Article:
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SEMICON Taiwan 'women power' panel draws large audience

09/08/2023 02:28 PM
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Visitors walk around the SEMICON Taiwan Expo on Wednesday in Taipei. CNA photo Sept. 6, 2023
Visitors walk around the SEMICON Taiwan Expo on Wednesday in Taipei. CNA photo Sept. 6, 2023

Taipei, Sept. 8 (CNA) A large audience gathered Thursday to listen to female executives on a "Women in Semiconductors" panel share their experiences of working in what is often described as a "male-dominated" industry and offer advice to those hoping to follow in their footsteps at the SEMICON Taiwan Expo.

The "Women in Semiconductors" panel was part of the "Talent Program" held at this year's expo, where different aspects of the industry are being discussed, including the value of vocational education and talent development. The panel was comprised of five women from highly-regarded semiconductor companies who shared their views on the widely-held assumption that the industry is dominated by men.

Lee Yi-hsin (李儀欣), head of rewards data intelligence at WTW Taiwan, a consultancy company, introduced the panel by giving a general overview of the job market. She said that 90 percent of companies in Taiwan are presently "having difficulties filling tech-related openings."

Sept. 6: TSMC Chairman touts future of semiconductor development at SEMICON

Citing a survey conducted by the company this year, she added that the gender ratio in Taiwan's high-tech and semiconductor industries changes dramatically as you move up the ranks, with fewer and fewer women in higher positions.

"Only 12 percent of executives in the high-tech industry are women, and the semiconductor industry is worse with only 6 percent," Lee said.

This is in contrast to the operator level, where the ratio is about fifty-fifty in both the high-tech and semiconductor industries, she added.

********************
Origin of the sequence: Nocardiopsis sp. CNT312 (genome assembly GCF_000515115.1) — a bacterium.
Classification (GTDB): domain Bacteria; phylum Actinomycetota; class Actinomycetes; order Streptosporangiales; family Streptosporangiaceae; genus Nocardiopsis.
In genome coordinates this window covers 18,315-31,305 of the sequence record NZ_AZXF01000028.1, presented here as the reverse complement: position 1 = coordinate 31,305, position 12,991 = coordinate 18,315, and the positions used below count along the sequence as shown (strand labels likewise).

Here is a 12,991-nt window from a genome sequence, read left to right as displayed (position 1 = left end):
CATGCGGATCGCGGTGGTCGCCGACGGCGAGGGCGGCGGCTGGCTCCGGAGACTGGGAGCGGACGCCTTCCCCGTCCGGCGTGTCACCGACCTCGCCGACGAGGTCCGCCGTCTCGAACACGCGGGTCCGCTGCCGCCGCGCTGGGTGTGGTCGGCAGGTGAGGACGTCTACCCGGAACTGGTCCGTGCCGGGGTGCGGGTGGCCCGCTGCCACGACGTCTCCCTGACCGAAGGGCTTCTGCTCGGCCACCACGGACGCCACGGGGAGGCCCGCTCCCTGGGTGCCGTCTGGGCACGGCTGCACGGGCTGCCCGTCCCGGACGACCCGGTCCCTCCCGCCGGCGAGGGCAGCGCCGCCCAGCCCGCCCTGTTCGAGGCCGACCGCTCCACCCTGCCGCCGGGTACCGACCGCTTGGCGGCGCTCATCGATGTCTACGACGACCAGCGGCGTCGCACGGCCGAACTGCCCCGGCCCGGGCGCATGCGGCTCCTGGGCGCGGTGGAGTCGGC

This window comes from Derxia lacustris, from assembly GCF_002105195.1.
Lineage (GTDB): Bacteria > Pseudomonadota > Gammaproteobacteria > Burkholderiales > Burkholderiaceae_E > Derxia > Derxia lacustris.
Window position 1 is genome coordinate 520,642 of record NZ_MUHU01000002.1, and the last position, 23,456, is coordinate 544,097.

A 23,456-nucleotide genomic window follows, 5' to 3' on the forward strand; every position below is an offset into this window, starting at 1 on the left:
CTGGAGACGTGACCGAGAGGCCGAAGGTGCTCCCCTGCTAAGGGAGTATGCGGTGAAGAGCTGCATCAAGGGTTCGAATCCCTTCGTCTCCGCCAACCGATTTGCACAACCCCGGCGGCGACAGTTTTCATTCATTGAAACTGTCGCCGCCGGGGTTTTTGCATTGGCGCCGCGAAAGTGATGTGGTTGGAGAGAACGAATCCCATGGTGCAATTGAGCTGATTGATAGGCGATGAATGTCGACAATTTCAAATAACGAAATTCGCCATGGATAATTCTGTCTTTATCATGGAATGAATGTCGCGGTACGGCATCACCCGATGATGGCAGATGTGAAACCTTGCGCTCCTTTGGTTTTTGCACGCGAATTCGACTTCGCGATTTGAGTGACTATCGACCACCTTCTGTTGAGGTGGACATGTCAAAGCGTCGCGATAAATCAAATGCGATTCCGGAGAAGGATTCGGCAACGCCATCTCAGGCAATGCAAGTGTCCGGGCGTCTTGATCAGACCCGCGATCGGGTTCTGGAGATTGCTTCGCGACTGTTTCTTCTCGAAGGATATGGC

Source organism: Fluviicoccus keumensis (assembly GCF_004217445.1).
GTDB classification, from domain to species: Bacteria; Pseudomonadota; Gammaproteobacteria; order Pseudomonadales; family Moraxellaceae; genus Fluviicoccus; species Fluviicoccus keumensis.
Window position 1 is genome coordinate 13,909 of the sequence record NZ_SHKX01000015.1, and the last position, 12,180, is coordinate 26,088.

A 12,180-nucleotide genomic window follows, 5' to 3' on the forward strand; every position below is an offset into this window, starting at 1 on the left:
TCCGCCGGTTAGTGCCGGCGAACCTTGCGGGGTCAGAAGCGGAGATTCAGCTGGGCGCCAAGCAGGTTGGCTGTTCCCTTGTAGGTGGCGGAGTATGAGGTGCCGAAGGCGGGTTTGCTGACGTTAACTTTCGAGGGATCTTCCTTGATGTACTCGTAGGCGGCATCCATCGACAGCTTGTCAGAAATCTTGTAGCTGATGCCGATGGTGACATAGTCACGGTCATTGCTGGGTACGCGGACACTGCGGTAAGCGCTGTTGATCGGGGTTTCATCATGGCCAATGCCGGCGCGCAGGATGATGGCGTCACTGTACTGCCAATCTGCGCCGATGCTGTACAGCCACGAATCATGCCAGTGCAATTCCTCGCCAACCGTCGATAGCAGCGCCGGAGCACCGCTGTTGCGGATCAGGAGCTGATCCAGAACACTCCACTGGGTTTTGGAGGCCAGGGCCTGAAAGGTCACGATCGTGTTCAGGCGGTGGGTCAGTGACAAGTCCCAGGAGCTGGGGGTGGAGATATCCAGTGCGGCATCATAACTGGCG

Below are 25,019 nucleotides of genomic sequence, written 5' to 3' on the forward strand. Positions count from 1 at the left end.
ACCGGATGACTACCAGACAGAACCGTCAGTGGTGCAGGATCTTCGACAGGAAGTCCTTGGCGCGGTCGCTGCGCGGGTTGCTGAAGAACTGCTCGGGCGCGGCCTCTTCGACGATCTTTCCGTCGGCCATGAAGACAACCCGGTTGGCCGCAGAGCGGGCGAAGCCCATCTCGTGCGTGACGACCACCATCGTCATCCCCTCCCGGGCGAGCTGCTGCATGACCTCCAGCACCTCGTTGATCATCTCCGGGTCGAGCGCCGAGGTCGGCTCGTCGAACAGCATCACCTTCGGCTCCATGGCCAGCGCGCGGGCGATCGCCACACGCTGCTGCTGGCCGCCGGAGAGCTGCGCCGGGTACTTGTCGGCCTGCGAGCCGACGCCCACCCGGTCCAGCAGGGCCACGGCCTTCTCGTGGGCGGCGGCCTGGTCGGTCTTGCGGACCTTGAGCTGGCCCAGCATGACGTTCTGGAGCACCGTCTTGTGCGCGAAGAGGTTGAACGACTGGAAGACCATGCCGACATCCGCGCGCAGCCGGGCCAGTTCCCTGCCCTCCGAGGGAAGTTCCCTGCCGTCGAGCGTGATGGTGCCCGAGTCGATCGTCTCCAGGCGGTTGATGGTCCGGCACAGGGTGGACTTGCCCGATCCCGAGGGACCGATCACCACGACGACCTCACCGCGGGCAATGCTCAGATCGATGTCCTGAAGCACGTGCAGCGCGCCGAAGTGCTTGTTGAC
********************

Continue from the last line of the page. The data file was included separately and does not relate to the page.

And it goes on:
Salary-wise, "men in the high-tech and semiconductor industries earn about 9 percent and 7 percent more [respectively] in annual compensation than their female counterparts," she added.

Sept. 6: MIH touts semiconductor applications at SEMICON Taiwan

On how to smash this glass ceiling women face, the five panelists agreed that women should not feel the pressure to "frame themselves" and conform to certain stereotypes.

Shirley Pan (潘先俐), area sales director at Texas Instruments, said despite having degrees in electrical engineering, she found sales more fulfilling. "Don't confine yourself to a pre-set mindset and you'll have more room to grow," she said.

Elaine Yang (楊文華), senior director of human resources at Lam Research, who studied business administration, was the only panelist with a non-engineering educational background.

"I believe that the semiconductor industry needs all kinds of talent. I know many sales staff or even some engineers at Lam Research who do not have a technical background; the point is that you need to look for a company that offers well-designed job training programs," Yang said.

Zhou Yuan-yuan (周圓圓), global business director of Dupont, also noted the importance of finding a "suitable" workplace for women to hone their skills. "This means a company that values diversity and inclusion, which is demonstrated by how much effort it puts into removing 'unconscious biases,' such as implicitly believing some jobs are not for women, in its hiring and promoting processes."

Zhou also urged women to "speak up" and "self-promote," saying she often saw women who did not confidently express their views despite actually being knowledgeable.

Technological advances have also helped alleviate concerns about physically taxing tasks that used to be shied away by or not open to women.

Mindy Lin (林敏玉), deputy general manager of quality and reliability assurance at UMC, said, for example, going into fabs requires wearing a "bunny suit" or full protective clothing, "which is quite uncomfortable," but is now less so with the assistance of automation and new information technology.

Offering workplace advice to all young people, Sunny Li (李淑霞), vice president of human resources at ASE Inc., Kaohsiung, said that two skills are crucial, the first being "the ability to self-reflect" and the second having solid communication skills.

When asked about #Me Too, the panelists agreed that the stance and culture of a company will determine whether victims receive proper assistance or not.

SEMICON Taiwan is holding its largest-ever exhibition at Taipei Nangang Exhibition Center from Sept. 6-8, bringing together 950 exhibitors from across the world.

(By Alison Hsiao)


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